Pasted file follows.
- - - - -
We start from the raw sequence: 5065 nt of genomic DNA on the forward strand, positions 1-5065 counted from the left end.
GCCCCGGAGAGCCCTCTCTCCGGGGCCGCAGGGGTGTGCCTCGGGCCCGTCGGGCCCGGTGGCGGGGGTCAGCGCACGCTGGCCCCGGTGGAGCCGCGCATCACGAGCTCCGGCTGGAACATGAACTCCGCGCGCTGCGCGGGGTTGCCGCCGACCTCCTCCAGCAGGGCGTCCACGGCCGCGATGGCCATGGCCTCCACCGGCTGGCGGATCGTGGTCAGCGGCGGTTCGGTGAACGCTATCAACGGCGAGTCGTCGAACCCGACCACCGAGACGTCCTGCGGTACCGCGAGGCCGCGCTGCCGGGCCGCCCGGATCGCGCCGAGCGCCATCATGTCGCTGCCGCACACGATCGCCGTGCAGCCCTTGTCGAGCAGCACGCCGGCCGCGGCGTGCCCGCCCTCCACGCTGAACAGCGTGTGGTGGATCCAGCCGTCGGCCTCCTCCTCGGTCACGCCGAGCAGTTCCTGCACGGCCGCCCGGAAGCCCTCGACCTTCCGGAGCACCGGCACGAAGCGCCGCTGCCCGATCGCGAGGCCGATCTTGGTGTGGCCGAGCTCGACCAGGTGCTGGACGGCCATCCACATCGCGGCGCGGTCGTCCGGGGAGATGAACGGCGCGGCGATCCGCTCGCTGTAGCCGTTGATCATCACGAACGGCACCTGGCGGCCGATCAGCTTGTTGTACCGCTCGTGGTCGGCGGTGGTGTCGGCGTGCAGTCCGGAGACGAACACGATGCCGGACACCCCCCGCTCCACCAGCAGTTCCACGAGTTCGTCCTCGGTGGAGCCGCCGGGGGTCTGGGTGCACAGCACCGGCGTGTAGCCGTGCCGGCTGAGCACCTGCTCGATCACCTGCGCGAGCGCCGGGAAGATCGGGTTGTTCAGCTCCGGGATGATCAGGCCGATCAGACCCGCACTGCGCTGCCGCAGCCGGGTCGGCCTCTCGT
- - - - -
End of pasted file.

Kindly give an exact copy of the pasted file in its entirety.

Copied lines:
We start from the raw sequence: 5065 nt of genomic DNA on the forward strand, positions 1-5065 counted from the left end.
GCCCCGGAGAGCCCTCTCTCCGGGGCCGCAGGGGTGTGCCTCGGGCCCGTCGGGCCCGGTGGCGGGGGTCAGCGCACGCTGGCCCCGGTGGAGCCGCGCATCACGAGCTCCGGCTGGAACATGAACTCCGCGCGCTGCGCGGGGTTGCCGCCGACCTCCTCCAGCAGGGCGTCCACGGCCGCGATGGCCATGGCCTCCACCGGCTGGCGGATCGTGGTCAGCGGCGGTTCGGTGAACGCTATCAACGGCGAGTCGTCGAACCCGACCACCGAGACGTCCTGCGGTACCGCGAGGCCGCGCTGCCGGGCCGCCCGGATCGCGCCGAGCGCCATCATGTCGCTGCCGCACACGATCGCCGTGCAGCCCTTGTCGAGCAGCACGCCGGCCGCGGCGTGCCCGCCCTCCACGCTGAACAGCGTGTGGTGGATCCAGCCGTCGGCCTCCTCCTCGGTCACGCCGAGCAGTTCCTGCACGGCCGCCCGGAAGCCCTCGACCTTCCGGAGCACCGGCACGAAGCGCCGCTGCCCGATCGCGAGGCCGATCTTGGTGTGGCCGAGCTCGACCAGGTGCTGGACGGCCATCCACATCGCGGCGCGGTCGTCCGGGGAGATGAACGGCGCGGCGATCCGCTCGCTGTAGCCGTTGATCATCACGAACGGCACCTGGCGGCCGATCAGCTTGTTGTACCGCTCGTGGTCGGCGGTGGTGTCGGCGTGCAGTCCGGAGACGAACACGATGCCGGACACCCCCCGCTCCACCAGCAGTTCCACGAGTTCGTCCTCGGTGGAGCCGCCGGGGGTCTGGGTGCACAGCACCGGCGTGTAGCCGTGCCGGCTGAGCACCTGCTCGATCACCTGCGCGAGCGCCGGGAAGATCGGGTTGTTCAGCTCCGGGATGATCAGGCCGATCAGACCCGCACTGCGCTGCCGCAGCCGGGTCGGCCTCTCGT